A Defense of Readaptations


Remakes have a bad reputation among movie lovers, who claim that they at the least are unnecessary and at the worst somehow ruin the original.

I agree that it would be folly to remake something like Citizen Kane or Sunset Blvd., whose claims to fame are the films themselves.

Some would argue that it would be the same folly to try to remake Gone with the Wind.  But many people do not acknowledge that you can’t remake something like Gone with the Wind unless you plan to completely do away with its source material.

Remake vs. Readaptation

People throw around the term remake far too loosely; a lot of the time, the term readaptation would be more appropriate.

As iconic as something like Gone with the Wind is, its story is not confined to the medium of film.  Margaret Mitchell wrote it as a piece of literature, and the film is merely one way of looking at the text.  True, if someone were to try to make Gone with the Wind today, it would be an uphill battle to compete with the imagery of the 1939 classic – but it would in no way be a cinematic crime.  The same goes for The Wizard of Oz, The Grapes of Wrath, and even Psycho and Jaws.

About a year ago, news broke that two studios were angling to make new versions of Rebecca and Suspicion, both of which Alfred Hitchcock turned into movies in the early 1940s.  Although the studios claim to be going back to the original novels, most of the news headlines latched onto the idea that Hitchcock movies were being remade – rather than saying a Daphne du Maurier or Francis Iles novel were being readapted.  It’s as if the original authors get no credit for creating the stories.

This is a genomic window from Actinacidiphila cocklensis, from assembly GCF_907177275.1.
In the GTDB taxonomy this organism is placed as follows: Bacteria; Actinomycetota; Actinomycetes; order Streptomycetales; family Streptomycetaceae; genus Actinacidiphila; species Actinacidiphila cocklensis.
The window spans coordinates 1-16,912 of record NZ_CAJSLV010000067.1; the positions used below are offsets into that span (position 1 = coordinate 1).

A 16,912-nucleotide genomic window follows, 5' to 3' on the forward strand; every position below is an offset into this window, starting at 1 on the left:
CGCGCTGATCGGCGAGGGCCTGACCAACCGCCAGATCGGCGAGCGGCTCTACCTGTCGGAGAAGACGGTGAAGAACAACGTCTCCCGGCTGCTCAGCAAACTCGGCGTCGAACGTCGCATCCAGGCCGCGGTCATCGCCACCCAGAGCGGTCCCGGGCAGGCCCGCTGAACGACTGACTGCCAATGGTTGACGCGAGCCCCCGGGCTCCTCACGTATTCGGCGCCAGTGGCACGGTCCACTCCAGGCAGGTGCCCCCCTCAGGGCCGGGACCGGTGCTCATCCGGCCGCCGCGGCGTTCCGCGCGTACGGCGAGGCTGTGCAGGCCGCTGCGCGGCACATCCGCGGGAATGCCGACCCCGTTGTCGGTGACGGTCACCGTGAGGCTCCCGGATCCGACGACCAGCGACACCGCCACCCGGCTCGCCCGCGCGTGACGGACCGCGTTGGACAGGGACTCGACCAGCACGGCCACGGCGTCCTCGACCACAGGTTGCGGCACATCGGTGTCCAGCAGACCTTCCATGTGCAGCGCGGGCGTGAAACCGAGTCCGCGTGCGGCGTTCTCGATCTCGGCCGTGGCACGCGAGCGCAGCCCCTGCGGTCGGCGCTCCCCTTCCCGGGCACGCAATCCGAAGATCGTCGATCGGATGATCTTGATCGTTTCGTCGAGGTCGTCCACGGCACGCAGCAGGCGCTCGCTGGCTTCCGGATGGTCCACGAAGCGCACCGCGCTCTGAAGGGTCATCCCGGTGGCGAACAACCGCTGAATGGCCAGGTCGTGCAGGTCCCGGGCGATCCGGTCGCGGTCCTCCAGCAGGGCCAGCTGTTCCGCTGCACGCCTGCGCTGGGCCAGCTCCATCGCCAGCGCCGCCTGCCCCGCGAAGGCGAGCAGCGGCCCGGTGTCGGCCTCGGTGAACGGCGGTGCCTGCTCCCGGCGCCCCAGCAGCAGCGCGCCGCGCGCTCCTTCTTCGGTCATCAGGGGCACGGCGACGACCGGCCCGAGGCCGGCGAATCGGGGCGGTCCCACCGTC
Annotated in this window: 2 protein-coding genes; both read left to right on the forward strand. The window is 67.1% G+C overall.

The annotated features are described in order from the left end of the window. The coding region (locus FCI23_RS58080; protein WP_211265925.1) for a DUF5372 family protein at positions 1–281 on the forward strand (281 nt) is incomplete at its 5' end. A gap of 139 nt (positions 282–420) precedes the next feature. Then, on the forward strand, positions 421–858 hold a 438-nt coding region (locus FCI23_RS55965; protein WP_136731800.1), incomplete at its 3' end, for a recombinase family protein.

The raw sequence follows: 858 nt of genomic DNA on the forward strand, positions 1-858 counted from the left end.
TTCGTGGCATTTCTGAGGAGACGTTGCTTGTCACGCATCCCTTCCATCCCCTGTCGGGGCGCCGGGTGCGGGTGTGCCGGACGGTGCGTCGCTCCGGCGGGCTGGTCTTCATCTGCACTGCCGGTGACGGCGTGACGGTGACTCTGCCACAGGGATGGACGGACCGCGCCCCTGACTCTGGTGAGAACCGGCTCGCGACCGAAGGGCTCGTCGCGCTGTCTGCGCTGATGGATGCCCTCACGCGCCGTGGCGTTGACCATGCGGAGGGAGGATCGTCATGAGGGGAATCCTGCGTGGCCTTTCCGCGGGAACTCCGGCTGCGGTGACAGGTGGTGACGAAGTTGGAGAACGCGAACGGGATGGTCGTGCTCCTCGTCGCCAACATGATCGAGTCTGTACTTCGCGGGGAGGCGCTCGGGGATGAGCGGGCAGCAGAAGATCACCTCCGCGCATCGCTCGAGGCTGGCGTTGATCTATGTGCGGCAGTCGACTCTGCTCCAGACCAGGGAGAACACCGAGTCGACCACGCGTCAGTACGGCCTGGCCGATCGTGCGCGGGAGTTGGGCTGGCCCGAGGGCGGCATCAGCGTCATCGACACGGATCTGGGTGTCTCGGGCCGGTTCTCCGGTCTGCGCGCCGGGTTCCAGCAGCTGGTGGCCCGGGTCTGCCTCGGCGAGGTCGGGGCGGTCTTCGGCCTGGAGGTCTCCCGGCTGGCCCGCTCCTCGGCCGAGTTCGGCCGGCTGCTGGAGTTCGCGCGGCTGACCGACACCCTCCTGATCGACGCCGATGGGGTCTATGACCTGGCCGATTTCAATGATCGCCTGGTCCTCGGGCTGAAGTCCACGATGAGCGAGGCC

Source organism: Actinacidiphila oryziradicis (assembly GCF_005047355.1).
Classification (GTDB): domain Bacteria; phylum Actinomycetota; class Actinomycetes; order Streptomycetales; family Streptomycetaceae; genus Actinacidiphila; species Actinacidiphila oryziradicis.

Adaptations and readaptations can be original

Although the plethora of adaptations, readaptations, and remakes might mark a decline in originality in modern moviemaking, there’s another way of looking at the picture:

A good number of classic-era Hollywood movies are based on books, short stories, or plays.

Fresh adaptations can be a lot more original than one might think.

Like it or not, the original screenplay has always contended with the adapted screenplay.  Such classics as It Happened One Night, Bringing Up Baby, Casablanca, All About Eve, and Rear Window actually began as stories conceived through media other than film.  People remember these stories now because somebody decided to make a film adaptation.  So let’s not shame a new film just because it’s not original.

Second, a new take on an established story can breathe new life into it.  For one example, I’m thinking of His Girl Friday, based on the play The Front Page, which had already been turned into a film before.  In a stroke of genius, His Girl Friday makes one of the lead characters a woman, adding a romantic comedy angle to the dark social humor – and becoming much better remembered for it.